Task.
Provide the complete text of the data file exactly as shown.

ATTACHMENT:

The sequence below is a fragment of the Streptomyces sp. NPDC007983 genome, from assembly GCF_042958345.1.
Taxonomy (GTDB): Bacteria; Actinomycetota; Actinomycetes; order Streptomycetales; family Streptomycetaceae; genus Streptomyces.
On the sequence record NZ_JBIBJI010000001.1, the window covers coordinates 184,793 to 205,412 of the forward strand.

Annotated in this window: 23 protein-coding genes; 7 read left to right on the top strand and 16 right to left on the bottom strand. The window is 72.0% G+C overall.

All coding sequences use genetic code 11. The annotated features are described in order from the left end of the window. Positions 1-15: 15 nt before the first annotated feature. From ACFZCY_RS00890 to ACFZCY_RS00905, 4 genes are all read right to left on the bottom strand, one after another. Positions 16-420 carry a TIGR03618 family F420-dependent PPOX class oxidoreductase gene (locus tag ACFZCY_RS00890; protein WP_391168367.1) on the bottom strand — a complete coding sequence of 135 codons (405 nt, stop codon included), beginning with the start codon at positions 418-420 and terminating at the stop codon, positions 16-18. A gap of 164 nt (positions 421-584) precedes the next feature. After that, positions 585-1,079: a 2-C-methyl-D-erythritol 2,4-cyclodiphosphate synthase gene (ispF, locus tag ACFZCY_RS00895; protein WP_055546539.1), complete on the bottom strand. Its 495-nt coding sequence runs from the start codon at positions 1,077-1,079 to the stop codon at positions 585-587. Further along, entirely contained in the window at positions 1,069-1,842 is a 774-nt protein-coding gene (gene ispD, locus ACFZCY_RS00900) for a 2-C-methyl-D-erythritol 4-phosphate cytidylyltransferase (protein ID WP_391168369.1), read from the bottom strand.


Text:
The sequence below is a fragment of the Streptomyces sp. NPDC007983 genome, from assembly GCF_042958345.1.
Taxonomy (GTDB): Bacteria; Actinomycetota; Actinomycetes; order Streptomycetales; family Streptomycetaceae; genus Streptomyces.
On the sequence record NZ_JBIBJI010000001.1, the window covers coordinates 184,793 to 205,412 of the forward strand.

Annotated in this window: 23 protein-coding genes; 7 read left to right on the top strand and 16 right to left on the bottom strand. The window is 72.0% G+C overall.

All coding sequences use genetic code 11. The annotated features are described in order from the left end of the window. Positions 1-15: 15 nt before the first annotated feature. From ACFZCY_RS00890 to ACFZCY_RS00905, 4 genes are all read right to left on the bottom strand, one after another. Positions 16-420 carry a TIGR03618 family F420-dependent PPOX class oxidoreductase gene (locus tag ACFZCY_RS00890; protein WP_391168367.1) on the bottom strand — a complete coding sequence of 135 codons (405 nt, stop codon included), beginning with the start codon at positions 418-420 and terminating at the stop codon, positions 16-18. A gap of 164 nt (positions 421-584) precedes the next feature. After that, positions 585-1,079: a 2-C-methyl-D-erythritol 2,4-cyclodiphosphate synthase gene (ispF, locus tag ACFZCY_RS00895; protein WP_055546539.1), complete on the bottom strand. Its 495-nt coding sequence runs from the start codon at positions 1,077-1,079 to the stop codon at positions 585-587. Further along, entirely contained in the window at positions 1,069-1,842 is a 774-nt protein-coding gene (gene ispD, locus ACFZCY_RS00900) for a 2-C-methyl-D-erythritol 4-phosphate cytidylyltransferase (protein ID WP_391168369.1), read from the bottom strand.